Eight members of the community, along with The Herald Independent, turned out Friday evening for a public meeting on the proposed walking trail for the Mt. Zion School property. Connie Shackelford, Director of Community Development and grant writer for the Town of Winnsboro, gave a brief overview of the project and fielded questions from the audience.
The Town is seeking a grant for the park from the S.C. Forestry Commission, Shackelford said, and there is no guarantee that Winnsboro will be awarded the $125,000 necessary to make the park a reality. But the park, which is planned as a passive park (a walking trail, benches, but no playground equipment), has been a goal for Shackelford from her first day on the job, she said.
“The first day I got here, I was taken to this area, which is our monument area,” Shackelford said, “and was told one day we would like to see something done with our memorials. I wanted to incorporate that into a nice little passive park that will enhance the whole neighborhood. Right now, it’s just ground, with nothing connected together. It doesn’t really have an aesthetic to it.”
Shackelford also said that the Town hopes to one day include a World War II memorial to the park as well a gazebo.
“This is a phased park,” she said. “This is just a beginning. There would be some other things we could do later on.”
One issue brought up at the meeting was the question of parking spaces built into the new design along Hudson Street.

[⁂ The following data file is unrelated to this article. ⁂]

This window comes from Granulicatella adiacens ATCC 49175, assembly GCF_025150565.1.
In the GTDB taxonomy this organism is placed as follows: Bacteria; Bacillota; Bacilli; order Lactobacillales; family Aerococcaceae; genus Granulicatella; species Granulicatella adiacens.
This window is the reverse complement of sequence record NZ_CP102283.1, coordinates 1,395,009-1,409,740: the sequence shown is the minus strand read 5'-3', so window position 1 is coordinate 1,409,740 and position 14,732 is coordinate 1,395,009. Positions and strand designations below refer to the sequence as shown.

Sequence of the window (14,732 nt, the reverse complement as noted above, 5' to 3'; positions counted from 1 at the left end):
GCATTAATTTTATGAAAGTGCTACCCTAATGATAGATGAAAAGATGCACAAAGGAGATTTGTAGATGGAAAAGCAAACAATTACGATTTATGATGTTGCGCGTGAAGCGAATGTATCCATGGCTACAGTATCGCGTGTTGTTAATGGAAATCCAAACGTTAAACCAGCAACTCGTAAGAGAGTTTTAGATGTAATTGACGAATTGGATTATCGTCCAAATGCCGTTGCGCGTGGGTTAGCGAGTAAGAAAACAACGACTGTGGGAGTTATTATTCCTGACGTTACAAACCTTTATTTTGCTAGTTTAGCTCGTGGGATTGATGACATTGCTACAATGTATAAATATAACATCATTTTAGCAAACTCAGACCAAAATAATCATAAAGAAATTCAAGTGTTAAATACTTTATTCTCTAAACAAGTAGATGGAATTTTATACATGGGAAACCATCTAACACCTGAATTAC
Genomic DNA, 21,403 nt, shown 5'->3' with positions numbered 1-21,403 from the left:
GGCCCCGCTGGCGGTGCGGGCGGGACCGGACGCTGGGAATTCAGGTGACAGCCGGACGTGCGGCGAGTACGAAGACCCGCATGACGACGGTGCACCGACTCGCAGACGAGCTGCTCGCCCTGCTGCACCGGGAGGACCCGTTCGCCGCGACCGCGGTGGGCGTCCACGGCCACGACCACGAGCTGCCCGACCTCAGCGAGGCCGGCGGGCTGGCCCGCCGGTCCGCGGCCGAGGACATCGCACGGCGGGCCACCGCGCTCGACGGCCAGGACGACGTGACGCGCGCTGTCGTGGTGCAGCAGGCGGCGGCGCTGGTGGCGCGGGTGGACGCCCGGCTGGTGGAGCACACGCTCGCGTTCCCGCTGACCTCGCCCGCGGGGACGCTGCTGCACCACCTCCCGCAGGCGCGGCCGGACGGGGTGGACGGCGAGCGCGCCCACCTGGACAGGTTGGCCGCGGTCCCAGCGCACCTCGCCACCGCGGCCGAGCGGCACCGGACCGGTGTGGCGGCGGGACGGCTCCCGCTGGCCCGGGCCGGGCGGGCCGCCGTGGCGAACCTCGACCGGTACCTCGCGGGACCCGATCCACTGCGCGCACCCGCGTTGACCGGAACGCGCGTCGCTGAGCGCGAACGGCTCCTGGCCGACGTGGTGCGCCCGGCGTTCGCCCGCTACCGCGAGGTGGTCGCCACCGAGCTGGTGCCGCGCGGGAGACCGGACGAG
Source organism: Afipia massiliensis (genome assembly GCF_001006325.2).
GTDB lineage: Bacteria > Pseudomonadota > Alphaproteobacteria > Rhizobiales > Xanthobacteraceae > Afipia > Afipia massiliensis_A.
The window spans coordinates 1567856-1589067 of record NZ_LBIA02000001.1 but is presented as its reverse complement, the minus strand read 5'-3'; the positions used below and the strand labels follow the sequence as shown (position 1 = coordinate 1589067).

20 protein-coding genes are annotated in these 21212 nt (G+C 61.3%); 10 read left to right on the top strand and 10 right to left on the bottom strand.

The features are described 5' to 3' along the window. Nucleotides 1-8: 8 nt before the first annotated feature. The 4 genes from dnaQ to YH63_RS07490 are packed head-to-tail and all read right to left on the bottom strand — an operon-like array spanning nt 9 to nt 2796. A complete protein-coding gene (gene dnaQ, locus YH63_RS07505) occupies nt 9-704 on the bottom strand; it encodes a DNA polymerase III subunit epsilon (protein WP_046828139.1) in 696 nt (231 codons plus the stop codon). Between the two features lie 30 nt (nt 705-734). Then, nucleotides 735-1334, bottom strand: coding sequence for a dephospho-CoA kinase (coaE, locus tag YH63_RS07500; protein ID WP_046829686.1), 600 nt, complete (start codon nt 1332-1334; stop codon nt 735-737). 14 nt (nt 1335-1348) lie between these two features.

“That’s our main thoroughfare,” said Polly Parker, a resident of the neighborhood. “That would be the worst place in the world you could put parking. When they come down that road, they’re doing 40-45 miles per hour. I would suggest any other place than right there.”
Shackelford pointed out that people already park along the Hudson Street area to access the grounds, and that the proposed parking spaces are well off the main roadway.
Winnsboro resident Hanna Phillips said she wanted to make sure a section of trees, Crepe Myrtles planted by a local garden club in the late 1970s, would remain. The trees were planted, she said, for the 52 hostages held at the American embassy in Iran, one of whom was from Fairfield County.
Those trees would remain, it was determined, but some larger trees, which are sick and dying, would have to be removed and replaced with new growth. Parker said she was concerned that the park might contain sections of new shrubbery, which she said might provide shelter for drug trafficking. Parker said the sale and use of illegal drugs was already a problem in the area. But Shackelford said the park would not include any low shrubbery. She also said the area would be well-lighted to ensure a safe environment.
Another issue that came to the floor was what kind of traffic would be permitted on the trail. Shackelford said the trail would be intended for pedestrians only – no motorized vehicles and no bicycles or skateboards. Motorized wheelchairs, she said, would be the only exception.
Town Councilman Bill Haslett said the park would be a perfect compliment to the Dru Blair School of Art, which has designs on the old Mt. Zion School building.
“In can see Dru Blair, four or five years down the road when we get him there, I can see him holding art displays out in the field there,” Haslett said. “I can see that as a beautiful place.”
Paperwork for the grant was due to the State today. A 20 percent match will be required from the Town, should Winnsboro be awarded the funding. Grant funds will go out in six to eight weeks, and the Town would have 18 months to complete the project.